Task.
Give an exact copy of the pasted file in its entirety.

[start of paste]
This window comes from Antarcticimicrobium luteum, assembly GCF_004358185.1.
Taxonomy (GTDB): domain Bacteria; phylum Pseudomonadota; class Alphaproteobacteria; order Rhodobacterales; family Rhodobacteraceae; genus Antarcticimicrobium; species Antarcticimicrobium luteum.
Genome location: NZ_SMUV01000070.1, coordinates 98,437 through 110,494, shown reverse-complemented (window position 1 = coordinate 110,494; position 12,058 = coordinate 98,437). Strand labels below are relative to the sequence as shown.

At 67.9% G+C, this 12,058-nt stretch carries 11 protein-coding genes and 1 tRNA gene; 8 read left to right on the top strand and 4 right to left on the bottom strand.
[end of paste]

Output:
This window comes from Antarcticimicrobium luteum, assembly GCF_004358185.1.
Taxonomy (GTDB): domain Bacteria; phylum Pseudomonadota; class Alphaproteobacteria; order Rhodobacterales; family Rhodobacteraceae; genus Antarcticimicrobium; species Antarcticimicrobium luteum.
Genome location: NZ_SMUV01000070.1, coordinates 98,437 through 110,494, shown reverse-complemented (window position 1 = coordinate 110,494; position 12,058 = coordinate 98,437). Strand labels below are relative to the sequence as shown.

At 67.9% G+C, this 12,058-nt stretch carries 11 protein-coding genes and 1 tRNA gene; 8 read left to right on the top strand and 4 right to left on the bottom strand.